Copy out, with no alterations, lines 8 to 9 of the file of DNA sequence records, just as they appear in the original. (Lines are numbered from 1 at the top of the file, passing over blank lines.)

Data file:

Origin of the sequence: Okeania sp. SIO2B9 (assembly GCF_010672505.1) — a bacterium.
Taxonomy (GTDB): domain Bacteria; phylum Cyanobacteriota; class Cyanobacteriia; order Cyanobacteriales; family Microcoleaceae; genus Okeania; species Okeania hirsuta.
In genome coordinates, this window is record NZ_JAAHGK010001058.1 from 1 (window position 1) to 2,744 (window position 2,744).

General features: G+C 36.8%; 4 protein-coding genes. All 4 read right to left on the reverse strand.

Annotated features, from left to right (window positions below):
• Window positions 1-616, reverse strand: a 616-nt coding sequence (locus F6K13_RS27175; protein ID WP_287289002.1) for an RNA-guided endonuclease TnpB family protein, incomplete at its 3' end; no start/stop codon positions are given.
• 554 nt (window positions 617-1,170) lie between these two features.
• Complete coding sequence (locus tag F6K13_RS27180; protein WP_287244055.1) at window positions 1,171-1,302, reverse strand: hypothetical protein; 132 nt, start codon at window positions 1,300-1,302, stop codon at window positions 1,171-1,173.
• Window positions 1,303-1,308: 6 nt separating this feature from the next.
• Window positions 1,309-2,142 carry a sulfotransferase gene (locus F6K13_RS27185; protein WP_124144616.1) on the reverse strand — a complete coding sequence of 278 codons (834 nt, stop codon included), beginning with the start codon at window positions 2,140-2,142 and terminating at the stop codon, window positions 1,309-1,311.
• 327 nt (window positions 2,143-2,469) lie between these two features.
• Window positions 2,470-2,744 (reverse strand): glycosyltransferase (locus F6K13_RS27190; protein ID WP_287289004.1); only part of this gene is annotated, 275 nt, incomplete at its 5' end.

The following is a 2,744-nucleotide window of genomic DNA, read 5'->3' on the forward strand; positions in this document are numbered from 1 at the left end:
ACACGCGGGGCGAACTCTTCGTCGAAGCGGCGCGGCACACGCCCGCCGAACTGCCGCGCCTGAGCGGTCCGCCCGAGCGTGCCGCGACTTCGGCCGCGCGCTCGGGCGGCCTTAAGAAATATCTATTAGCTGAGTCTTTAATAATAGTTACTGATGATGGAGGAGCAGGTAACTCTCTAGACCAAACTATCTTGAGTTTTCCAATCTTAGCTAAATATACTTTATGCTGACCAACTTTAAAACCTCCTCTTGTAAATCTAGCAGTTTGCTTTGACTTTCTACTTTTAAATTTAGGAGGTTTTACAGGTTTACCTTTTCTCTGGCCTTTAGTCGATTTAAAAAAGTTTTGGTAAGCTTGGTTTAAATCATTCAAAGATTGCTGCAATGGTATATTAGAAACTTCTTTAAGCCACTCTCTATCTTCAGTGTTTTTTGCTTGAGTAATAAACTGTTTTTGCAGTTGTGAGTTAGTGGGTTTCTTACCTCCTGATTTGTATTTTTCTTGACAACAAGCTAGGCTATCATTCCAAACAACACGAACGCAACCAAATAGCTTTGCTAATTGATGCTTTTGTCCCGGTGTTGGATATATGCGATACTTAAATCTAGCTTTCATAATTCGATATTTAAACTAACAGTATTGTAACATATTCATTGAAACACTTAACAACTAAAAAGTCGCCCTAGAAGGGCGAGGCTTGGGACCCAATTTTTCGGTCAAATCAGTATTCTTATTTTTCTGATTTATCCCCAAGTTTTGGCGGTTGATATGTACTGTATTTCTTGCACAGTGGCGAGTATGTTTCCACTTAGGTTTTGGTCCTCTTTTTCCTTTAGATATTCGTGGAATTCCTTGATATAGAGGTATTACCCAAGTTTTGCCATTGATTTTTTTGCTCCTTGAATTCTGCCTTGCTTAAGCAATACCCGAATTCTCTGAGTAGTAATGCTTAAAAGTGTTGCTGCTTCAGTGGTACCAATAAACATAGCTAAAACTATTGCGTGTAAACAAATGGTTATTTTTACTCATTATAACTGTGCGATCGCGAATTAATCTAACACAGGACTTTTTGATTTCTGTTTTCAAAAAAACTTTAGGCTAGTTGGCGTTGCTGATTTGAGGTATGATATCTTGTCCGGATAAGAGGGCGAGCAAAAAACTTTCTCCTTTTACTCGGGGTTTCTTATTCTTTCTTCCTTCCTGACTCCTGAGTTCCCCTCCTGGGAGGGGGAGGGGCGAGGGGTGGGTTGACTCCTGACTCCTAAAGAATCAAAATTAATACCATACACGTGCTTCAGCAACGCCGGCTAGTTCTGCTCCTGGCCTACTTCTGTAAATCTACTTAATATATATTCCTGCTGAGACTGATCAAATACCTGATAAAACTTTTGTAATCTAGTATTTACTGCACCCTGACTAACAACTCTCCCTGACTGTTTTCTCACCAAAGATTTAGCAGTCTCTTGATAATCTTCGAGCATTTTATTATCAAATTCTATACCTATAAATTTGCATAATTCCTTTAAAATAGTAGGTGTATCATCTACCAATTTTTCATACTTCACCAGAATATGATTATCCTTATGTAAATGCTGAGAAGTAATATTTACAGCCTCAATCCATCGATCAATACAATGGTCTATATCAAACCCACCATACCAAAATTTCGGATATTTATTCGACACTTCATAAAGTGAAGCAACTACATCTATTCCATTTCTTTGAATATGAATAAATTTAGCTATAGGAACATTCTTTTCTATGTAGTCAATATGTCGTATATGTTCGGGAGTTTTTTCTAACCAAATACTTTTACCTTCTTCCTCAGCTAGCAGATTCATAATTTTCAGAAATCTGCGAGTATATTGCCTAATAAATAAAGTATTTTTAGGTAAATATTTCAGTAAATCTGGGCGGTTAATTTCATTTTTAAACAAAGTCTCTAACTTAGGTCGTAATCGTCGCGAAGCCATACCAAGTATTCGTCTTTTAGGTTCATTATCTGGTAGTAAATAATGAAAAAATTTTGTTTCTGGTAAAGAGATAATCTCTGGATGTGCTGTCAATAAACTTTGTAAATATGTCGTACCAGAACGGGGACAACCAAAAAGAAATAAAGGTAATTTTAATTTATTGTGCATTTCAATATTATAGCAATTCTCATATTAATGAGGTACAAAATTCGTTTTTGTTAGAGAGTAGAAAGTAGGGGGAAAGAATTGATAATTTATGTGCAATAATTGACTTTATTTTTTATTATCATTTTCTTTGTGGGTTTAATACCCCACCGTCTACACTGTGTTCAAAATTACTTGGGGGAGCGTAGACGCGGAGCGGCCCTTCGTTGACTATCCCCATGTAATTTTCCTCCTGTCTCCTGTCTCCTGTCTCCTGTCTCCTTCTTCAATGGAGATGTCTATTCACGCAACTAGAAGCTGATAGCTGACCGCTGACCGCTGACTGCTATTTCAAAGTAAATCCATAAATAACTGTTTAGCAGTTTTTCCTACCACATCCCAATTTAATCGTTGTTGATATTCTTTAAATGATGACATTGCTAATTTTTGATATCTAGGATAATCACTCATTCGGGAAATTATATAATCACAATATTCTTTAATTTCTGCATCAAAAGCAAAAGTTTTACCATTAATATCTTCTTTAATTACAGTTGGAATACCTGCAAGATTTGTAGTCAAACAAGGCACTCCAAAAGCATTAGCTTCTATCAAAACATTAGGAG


• Complete coding sequence (locus tag F6K13_RS27180; protein WP_287244055.1) at window positions 1,171-1,302, reverse strand: hypothetical protein; 132 nt, start codon at window positions 1,300-1,302, stop codon at window positions 1,171-1,173.
• Window positions 1,303-1,308: 6 nt separating this feature from the next.